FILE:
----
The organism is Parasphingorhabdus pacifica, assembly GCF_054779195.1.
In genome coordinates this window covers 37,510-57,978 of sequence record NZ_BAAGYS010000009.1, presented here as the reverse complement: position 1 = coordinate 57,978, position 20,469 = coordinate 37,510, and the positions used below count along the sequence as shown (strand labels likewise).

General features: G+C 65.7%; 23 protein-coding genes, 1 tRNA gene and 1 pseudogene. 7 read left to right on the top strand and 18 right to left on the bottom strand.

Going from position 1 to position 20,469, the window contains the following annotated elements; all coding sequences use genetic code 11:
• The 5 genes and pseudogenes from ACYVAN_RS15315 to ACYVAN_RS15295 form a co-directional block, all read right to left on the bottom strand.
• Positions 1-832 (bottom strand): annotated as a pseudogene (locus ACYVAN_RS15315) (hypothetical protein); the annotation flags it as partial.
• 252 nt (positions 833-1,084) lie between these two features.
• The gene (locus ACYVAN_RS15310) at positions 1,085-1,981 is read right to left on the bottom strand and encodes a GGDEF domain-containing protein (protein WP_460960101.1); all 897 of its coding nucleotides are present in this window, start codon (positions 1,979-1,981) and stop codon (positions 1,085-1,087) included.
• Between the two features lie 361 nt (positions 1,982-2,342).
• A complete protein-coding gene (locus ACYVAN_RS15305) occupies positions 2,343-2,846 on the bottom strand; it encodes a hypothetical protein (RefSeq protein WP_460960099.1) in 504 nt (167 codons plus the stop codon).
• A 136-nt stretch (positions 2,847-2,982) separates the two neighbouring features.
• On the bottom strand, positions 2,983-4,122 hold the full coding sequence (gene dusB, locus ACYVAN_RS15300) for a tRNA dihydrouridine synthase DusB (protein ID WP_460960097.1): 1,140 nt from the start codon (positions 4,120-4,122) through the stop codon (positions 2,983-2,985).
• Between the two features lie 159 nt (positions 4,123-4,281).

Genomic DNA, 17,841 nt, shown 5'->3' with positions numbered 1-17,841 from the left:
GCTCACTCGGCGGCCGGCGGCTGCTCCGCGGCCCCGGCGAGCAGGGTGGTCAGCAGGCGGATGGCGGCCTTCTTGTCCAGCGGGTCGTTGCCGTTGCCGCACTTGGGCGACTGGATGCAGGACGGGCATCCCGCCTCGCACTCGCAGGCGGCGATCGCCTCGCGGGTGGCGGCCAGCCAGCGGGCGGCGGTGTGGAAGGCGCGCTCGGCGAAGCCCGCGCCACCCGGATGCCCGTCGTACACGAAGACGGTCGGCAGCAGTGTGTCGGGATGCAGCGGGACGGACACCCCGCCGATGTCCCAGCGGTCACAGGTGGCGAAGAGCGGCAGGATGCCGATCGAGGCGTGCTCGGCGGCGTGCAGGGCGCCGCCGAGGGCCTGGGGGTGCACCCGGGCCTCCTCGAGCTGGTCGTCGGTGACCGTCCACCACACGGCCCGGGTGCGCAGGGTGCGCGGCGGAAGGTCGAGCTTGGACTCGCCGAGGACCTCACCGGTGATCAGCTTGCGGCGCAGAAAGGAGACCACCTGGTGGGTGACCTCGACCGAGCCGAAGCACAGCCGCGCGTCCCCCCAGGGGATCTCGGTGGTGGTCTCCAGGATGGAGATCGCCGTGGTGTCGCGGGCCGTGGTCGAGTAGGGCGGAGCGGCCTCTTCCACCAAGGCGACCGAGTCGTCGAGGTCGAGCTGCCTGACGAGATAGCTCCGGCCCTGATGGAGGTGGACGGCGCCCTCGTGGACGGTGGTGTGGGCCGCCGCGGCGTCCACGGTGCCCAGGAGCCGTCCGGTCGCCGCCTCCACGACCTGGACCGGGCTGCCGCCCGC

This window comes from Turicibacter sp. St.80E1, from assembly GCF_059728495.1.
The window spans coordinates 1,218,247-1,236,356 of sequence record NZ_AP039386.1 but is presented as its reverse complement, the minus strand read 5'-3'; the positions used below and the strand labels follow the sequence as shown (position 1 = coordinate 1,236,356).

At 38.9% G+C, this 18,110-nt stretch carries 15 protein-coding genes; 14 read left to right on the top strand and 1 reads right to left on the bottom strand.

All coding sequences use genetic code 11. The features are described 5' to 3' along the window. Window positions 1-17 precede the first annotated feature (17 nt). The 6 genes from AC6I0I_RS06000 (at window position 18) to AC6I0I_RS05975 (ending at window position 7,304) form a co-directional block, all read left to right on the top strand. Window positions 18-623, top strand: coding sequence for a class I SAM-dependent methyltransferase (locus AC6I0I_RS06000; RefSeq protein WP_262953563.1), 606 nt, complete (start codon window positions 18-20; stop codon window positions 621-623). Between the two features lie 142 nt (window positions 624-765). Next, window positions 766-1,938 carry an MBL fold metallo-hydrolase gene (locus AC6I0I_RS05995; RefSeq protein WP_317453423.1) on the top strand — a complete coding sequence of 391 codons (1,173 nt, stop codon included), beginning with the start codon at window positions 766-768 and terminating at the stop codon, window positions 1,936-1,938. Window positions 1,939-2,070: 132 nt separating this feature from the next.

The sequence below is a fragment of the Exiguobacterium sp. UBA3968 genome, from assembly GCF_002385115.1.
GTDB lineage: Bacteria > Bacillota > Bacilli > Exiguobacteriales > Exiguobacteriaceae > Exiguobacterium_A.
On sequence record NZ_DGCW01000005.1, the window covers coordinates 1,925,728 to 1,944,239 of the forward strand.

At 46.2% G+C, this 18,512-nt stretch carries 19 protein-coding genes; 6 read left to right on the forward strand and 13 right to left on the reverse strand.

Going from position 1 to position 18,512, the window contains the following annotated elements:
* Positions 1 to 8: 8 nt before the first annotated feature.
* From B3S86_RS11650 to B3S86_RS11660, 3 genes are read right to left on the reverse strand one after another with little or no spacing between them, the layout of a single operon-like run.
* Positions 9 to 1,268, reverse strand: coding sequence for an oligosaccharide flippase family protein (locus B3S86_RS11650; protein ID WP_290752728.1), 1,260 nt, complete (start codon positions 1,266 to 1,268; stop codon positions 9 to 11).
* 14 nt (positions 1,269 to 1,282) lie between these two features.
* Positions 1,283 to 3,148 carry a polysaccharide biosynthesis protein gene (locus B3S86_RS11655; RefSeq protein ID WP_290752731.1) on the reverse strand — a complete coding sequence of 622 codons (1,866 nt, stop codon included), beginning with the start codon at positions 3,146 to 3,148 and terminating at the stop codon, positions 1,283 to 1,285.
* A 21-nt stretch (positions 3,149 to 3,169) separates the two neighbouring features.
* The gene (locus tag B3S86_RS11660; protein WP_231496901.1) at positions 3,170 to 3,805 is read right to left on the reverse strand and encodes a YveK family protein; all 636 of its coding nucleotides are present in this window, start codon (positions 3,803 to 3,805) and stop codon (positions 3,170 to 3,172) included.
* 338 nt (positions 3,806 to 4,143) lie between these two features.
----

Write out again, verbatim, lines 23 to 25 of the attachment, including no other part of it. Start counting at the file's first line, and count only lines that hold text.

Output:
At 46.2% G+C, this 18,512-nt stretch carries 19 protein-coding genes; 6 read left to right on the forward strand and 13 right to left on the reverse strand.

Going from position 1 to position 18,512, the window contains the following annotated elements:
* Positions 1 to 8: 8 nt before the first annotated feature.